Biosolids waste reduction and reuse
Hydrothermal gasification is a novel technology in waste processing that has recently become feasible as a result of increased demand in the hydrogen energy sector. It offers a sustainable solution to biosolids volume reduction with the advantage of producing clean hydrogen energy in the process.
With continued fossil fuel reliance and the increase in global population, there exists an accelerating need for clean and renewable sources of energy. On the other hand, valuable materials such as biosolids from wastewater treatment are seemingly being discarded to landfill or incinerated for energy, worsening the problem. Current developments in resource recovery engineering show several pathways to mitigate these issues. One of the more promising ones seems to provide a solution to renewable energy generation and a utilitarian approach to biosolids treatment; Hydrothermal Gasification (HTG).
HTG utilises the supercritical properties of water (>22MPa & 374°C) to produce a syngas that consists of a relatively high amount of hydrogen gas from biosolids. At a high enough temperature and pressure (600°C & 28 MPa), a complete conversion of organic substances in the sewage sludge can be assumed, giving reduced biosolids mass and yields of 16.78 kg of H2/ t of sewage sludge. The formation of char as a by-product has been observed in many experimental runs however it can be suppressed with the use of catalysts such as nickel or ruthenium. By applying this to wastewater treatment, biosolids waste stop becoming a cost and start becoming a source of revenue.
Past and current papers exploring HTG are assessed. Despite using different feedstocks, they provide insight into how the process could be optimised to become more sustainable (environmentally and economically) and energy-efficient. A technical analysis gives rise to several advantages over other technologies. Since the gasification occurs in supercritical water, the reaction can be carried out on wet sludge that is further diluted to ~15 wt%. This is crucial as drying can be energy intensive in biosolids treatment. One of the most attractive qualities about this technology is its self-sufficiency in terms of energy as the syngas consists of a significant amount of methane which could be reused for energy requirements. Although the process gives rise to some carbon emissions, since the product gas is compressed, the resulting concentrated carbon dioxide can be re-utilised by other industries, thereby reducing the carbon emissions.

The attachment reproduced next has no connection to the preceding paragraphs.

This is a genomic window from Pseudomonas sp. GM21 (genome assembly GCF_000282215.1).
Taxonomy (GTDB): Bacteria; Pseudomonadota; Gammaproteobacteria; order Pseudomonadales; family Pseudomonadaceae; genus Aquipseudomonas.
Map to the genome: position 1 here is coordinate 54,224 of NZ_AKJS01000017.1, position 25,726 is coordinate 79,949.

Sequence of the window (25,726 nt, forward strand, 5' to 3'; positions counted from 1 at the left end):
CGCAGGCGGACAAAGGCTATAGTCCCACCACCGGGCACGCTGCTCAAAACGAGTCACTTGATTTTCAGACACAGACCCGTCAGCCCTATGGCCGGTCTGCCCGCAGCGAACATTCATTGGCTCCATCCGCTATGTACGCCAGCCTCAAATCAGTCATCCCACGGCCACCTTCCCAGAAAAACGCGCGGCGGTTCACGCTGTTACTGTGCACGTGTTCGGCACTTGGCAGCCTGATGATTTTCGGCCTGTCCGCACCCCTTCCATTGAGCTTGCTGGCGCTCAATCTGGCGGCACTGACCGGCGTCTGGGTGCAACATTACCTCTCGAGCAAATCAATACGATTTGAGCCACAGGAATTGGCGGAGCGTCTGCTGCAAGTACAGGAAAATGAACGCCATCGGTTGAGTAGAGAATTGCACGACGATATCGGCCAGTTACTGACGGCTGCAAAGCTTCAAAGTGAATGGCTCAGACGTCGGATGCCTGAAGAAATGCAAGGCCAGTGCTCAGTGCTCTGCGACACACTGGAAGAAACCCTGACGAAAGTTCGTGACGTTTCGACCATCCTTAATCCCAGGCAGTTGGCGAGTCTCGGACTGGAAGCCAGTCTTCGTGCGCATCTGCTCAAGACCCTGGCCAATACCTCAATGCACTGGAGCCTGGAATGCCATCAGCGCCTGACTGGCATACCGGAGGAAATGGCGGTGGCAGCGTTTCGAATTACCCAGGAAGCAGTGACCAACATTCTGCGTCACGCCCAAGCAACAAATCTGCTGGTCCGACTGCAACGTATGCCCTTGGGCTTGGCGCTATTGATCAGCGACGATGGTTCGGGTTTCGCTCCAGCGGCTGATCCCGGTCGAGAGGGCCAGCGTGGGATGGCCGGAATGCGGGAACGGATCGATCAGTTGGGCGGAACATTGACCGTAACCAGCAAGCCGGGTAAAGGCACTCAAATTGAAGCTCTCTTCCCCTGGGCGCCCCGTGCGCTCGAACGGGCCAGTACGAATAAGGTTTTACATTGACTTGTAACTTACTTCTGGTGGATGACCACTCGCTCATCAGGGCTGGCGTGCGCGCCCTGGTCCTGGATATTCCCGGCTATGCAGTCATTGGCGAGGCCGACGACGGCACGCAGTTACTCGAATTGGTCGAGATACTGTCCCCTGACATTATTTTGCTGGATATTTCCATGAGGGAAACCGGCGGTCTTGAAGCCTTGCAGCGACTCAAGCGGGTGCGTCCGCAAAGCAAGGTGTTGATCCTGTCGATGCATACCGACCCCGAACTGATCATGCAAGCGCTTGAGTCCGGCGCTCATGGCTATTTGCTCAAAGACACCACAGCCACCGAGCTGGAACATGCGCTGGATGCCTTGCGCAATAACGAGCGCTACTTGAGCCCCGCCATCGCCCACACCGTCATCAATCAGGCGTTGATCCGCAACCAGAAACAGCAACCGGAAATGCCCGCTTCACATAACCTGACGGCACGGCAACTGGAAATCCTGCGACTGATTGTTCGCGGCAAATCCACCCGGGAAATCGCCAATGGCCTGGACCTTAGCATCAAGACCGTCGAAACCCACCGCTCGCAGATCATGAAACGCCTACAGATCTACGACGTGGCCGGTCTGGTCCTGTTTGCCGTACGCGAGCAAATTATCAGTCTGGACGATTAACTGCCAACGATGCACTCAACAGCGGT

Even though this technology offers several benefits, some challenges still exist for large-scale deployment. The adoption of this technology largely depends on hydrogen fuel cell availability and the price of hydrogen. As this technology is in its infancy, there has been no proven large-scale adoption and therefore remains to be optimised. Nevertheless, Australia’s National Hydrogen Strategy (Department of Industry, Science, Energy and Resources, 2019) outlines several incentives for the growth of “green hydrogen” technology. It is anticipated that global demand for hydrogen is bound to increase, with countries like China, Japan and South Korea being key players in the hydrogen market as importers. Hydrogen is bound to be a focal point in resource recovery and environmental sustainability.